Both of us have always embraced the hippie culture, but Pete was lucky enough to experience some of the best of the festivals of the 1970’s before they became more commercialised and mainstream such as Glastonbury, Knebworth, The Elephant Fayre, Womad, Glastonbury Greenfields, Blackbush and Stonehenge. One of these was the Watchfield Free Festival in 1975, which replaced the Windsor Free Festival, where you could get a free meal in return for helping to serve food & wash up and watch bands such as 'Gong' and 'Hawkwind'. Supposed to last for 9 days, it was eventually wound up 16 days later as nobody wanted it to end - well, except for the locals and the police!!!

My own festival initiation and first proper Hippie gathering was at age 14, when I and my friend persuaded my friend's very liberal mum to drive us to the Stonehenge festival and my friend's mum waited in the car for us until we were ready to leave as the sun rose! “

building our own brand

In March 2020 we went to India with the intention of sourcing stock. We had reached a point where we wanted to directly connect with and create relationships with supply partners. The style of clothes & bags that the Hippie Boat sells are made in India, Nepal, Thailand and Tibet and we had been buying wholesale, since we started up in 2015 from small UK Fair Trade registered companies, all of whom have their own supply partners.

However, lots of other small UK businesses selling festival and ethnic style clothing, also buy from these companies and due to the fair trade & handmade nature of the items, popular lines sell out quickly and we couldn’t always source more when we wanted them. We knew that the choice of clothing available in India would be huge, enabling us to diversify and work directly with small manufacturers and suppliers ourselves.

It was a very successful trip and we are really happy and excited to have formed ongoing and mutually beneficial relationships as well as friendships with with small family run manufacturing businesses & sole traders who share our ethics. These are based in Goa, Pushkar and Delhi. It is definitely a good feeling to be able to put a face to the products that we have sourced, to know that everything is handmade to order, that we have paid a fair price to the people doing the hard work and also know that we can take some active responsibility, in a small way, for the human and environmental cost of clothing by choosing cleaner and longer lasting fabrics such as Organic Cotton, rayon, hemp, bamboo and recycled sari fabrics.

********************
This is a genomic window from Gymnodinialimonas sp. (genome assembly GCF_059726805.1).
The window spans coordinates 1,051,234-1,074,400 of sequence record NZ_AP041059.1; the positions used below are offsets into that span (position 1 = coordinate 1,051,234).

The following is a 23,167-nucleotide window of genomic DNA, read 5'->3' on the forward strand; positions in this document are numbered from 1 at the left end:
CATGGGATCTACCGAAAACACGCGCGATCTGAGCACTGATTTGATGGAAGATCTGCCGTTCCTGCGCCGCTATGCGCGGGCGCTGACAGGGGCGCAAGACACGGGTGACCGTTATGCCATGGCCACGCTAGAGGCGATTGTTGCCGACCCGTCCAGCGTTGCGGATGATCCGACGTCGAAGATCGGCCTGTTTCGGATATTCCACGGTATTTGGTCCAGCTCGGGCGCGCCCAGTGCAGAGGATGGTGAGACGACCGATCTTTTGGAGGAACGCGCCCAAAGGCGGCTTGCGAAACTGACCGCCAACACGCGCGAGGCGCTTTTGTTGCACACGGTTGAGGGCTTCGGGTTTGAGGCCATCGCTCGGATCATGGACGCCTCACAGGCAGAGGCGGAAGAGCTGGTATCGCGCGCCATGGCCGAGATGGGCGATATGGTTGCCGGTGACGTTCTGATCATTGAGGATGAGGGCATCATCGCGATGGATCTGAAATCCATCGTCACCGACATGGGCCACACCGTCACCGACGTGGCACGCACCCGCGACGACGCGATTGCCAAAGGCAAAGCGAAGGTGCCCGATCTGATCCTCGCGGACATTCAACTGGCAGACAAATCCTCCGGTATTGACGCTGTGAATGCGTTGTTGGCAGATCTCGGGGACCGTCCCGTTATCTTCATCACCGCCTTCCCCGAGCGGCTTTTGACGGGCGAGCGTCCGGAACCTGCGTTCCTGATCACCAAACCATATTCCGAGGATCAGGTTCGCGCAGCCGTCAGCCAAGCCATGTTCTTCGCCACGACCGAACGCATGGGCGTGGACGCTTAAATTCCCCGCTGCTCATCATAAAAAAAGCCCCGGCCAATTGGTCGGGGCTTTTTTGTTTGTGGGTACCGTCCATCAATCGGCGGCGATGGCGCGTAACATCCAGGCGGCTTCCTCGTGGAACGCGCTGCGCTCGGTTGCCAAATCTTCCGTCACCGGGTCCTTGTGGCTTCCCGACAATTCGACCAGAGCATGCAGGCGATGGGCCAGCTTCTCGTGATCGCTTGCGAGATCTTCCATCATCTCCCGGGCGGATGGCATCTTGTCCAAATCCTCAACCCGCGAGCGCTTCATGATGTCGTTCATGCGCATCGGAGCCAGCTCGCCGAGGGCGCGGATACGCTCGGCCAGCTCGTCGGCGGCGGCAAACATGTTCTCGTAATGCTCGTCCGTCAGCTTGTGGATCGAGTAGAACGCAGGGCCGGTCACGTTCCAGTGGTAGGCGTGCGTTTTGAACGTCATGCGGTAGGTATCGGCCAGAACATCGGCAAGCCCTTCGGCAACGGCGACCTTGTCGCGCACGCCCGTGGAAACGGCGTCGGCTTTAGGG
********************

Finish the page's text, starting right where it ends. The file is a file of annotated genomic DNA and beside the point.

We do still buy stock from the UK wholesale partners that we started out with, but we are also developing more and more of our own lines of clothing, working with designers and expert pattern cutters (mainly via WhatsApp) and we now have our own ‘Hippie Boat - Free Spirited Fashion since 2016’ label and have registered our trademark.

The Hippie Boat

hippie boat badge and logoPlease visit our Website, and follow our Facebook page or Instagram account for up to date location information. If we are not going to be in your area in the near future, we are always very happy to post out to you on Wednesday or Thursday of each week.

We look forward to providing you with a customer focussed shopping experience
Jules & Pete